Oculist's stamp, Roman, 400 BCE-400 CE
‘Oculist’ is an old term for an ophthalmologist – a physician who specialises in treating the eyes. This ancient stamp would have been used on medical preparations to guarantee their quality and to prove they were not fakes. The inscriptions on each side give us the name of the oculist, “Eugenius”, and the preparation’s name and use. “Chloron” is a green salve used for eye complaints and was made from egg whites. “Diarhodon” was used to treat inflammation. This stone stamp was excavated from the bed of the Moselle river in Trier, Germany on 22 November 1875.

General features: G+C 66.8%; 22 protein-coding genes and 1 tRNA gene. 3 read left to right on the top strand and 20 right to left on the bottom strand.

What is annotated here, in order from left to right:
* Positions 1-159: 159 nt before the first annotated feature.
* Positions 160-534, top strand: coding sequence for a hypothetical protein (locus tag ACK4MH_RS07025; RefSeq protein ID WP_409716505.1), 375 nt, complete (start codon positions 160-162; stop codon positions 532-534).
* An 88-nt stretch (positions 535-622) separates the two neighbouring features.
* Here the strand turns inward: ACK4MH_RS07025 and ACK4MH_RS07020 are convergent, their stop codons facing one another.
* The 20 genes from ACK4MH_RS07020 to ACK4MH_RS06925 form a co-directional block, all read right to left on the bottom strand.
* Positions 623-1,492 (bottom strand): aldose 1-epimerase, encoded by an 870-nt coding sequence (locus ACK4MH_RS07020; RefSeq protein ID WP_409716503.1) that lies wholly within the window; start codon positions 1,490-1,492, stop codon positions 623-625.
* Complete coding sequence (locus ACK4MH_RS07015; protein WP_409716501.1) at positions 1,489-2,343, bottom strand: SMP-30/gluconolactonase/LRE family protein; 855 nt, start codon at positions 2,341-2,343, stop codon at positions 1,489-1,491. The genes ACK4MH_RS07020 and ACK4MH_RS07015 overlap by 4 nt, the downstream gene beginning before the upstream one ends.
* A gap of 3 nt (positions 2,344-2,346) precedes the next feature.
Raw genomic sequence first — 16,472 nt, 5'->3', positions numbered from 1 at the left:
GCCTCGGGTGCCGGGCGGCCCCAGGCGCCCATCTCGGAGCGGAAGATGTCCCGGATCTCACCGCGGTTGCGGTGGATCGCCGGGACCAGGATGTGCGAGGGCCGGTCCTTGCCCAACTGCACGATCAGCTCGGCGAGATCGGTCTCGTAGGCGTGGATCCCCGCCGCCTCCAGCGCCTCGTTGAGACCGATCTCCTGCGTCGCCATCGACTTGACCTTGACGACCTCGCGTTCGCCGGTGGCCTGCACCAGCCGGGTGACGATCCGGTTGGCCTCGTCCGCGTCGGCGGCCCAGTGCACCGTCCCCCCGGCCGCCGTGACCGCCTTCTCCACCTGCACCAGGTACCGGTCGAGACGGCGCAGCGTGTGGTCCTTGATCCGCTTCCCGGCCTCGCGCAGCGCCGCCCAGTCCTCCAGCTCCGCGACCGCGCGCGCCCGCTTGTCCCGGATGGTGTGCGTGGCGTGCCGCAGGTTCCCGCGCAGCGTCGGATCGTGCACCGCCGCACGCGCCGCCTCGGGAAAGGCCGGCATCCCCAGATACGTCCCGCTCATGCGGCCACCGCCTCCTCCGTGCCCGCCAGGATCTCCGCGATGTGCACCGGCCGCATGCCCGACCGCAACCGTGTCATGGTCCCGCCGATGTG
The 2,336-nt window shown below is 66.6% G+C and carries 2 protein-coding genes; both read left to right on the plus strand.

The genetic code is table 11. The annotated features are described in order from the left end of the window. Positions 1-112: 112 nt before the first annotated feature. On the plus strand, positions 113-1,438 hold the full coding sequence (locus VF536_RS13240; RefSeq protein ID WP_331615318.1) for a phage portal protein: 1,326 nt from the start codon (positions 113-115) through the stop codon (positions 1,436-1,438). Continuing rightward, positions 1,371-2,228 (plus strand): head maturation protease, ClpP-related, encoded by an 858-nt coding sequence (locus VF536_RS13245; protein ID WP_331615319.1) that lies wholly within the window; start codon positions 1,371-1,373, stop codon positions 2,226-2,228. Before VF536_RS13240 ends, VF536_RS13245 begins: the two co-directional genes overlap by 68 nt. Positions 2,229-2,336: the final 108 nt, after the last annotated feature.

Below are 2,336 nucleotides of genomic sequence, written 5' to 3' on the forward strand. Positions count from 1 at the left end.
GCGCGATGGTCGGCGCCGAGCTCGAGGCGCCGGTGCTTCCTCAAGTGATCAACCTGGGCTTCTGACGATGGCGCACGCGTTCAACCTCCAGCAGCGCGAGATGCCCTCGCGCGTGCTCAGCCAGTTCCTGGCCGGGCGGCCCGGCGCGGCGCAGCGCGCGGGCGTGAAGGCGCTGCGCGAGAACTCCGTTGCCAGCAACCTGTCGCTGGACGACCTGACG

Related Themes and Topics
There are 717 related objects. View all related objects
Instruments for stamping, such as dies or tools for impressing or marking a design or pattern on metal, paper, or other soft or absorbent material.
The body’s response to injury. An inflammation is marked by redness, heat, pain, swelling, and often loss of function. The process leads to the elimination of noxious agents and of damaged tissue.